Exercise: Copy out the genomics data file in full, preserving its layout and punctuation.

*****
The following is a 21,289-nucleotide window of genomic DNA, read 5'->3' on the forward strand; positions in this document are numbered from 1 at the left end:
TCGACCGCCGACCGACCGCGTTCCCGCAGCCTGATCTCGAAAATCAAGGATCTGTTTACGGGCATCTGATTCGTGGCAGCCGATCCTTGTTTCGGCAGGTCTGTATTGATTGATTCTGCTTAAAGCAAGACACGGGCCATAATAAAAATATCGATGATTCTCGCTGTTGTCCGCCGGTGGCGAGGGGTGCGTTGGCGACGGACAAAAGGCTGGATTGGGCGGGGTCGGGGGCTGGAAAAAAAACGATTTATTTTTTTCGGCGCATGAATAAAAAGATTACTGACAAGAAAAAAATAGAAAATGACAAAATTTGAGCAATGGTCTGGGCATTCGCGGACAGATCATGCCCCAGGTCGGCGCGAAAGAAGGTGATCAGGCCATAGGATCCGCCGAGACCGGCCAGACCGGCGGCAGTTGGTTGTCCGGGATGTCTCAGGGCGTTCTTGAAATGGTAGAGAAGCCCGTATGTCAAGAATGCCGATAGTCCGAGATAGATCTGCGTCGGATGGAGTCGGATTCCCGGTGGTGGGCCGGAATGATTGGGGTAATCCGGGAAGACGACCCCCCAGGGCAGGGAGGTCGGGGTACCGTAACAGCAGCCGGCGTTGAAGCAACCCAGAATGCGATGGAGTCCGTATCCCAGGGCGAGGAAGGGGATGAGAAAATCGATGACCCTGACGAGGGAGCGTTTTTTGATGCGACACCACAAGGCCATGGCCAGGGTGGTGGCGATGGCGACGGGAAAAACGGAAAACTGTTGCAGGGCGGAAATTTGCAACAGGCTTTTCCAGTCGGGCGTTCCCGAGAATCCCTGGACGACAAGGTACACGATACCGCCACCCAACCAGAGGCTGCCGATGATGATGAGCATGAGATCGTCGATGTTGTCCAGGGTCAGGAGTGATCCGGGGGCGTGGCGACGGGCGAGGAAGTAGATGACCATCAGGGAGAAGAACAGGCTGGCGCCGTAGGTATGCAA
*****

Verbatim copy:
The following is a 21,289-nucleotide window of genomic DNA, read 5'->3' on the forward strand; positions in this document are numbered from 1 at the left end:
TCGACCGCCGACCGACCGCGTTCCCGCAGCCTGATCTCGAAAATCAAGGATCTGTTTACGGGCATCTGATTCGTGGCAGCCGATCCTTGTTTCGGCAGGTCTGTATTGATTGATTCTGCTTAAAGCAAGACACGGGCCATAATAAAAATATCGATGATTCTCGCTGTTGTCCGCCGGTGGCGAGGGGTGCGTTGGCGACGGACAAAAGGCTGGATTGGGCGGGGTCGGGGGCTGGAAAAAAAACGATTTATTTTTTTCGGCGCATGAATAAAAAGATTACTGACAAGAAAAAAATAGAAAATGACAAAATTTGAGCAATGGTCTGGGCATTCGCGGACAGATCATGCCCCAGGTCGGCGCGAAAGAAGGTGATCAGGCCATAGGATCCGCCGAGACCGGCCAGACCGGCGGCAGTTGGTTGTCCGGGATGTCTCAGGGCGTTCTTGAAATGGTAGAGAAGCCCGTATGTCAAGAATGCCGATAGTCCGAGATAGATCTGCGTCGGATGGAGTCGGATTCCCGGTGGTGGGCCGGAATGATTGGGGTAATCCGGGAAGACGACCCCCCAGGGCAGGGAGGTCGGGGTACCGTAACAGCAGCCGGCGTTGAAGCAACCCAGAATGCGATGGAGTCCGTATCCCAGGGCGAGGAAGGGGATGAGAAAATCGATGACCCTGACGAGGGAGCGTTTTTTGATGCGACACCACAAGGCCATGGCCAGGGTGGTGGCGATGGCGACGGGAAAAACGGAAAACTGTTGCAGGGCGGAAATTTGCAACAGGCTTTTCCAGTCGGGCGTTCCCGAGAATCCCTGGACGACAAGGTACACGATACCGCCACCCAACCAGAGGCTGCCGATGATGATGAGCATGAGATCGTCGATGTTGTCCAGGGTCAGGAGTGATCCGGGGGCGTGGCGACGGGCGAGGAAGTAGATGACCATCAGGGAGAAGAACAGGCTGGCGCCGTAGGTATGCAA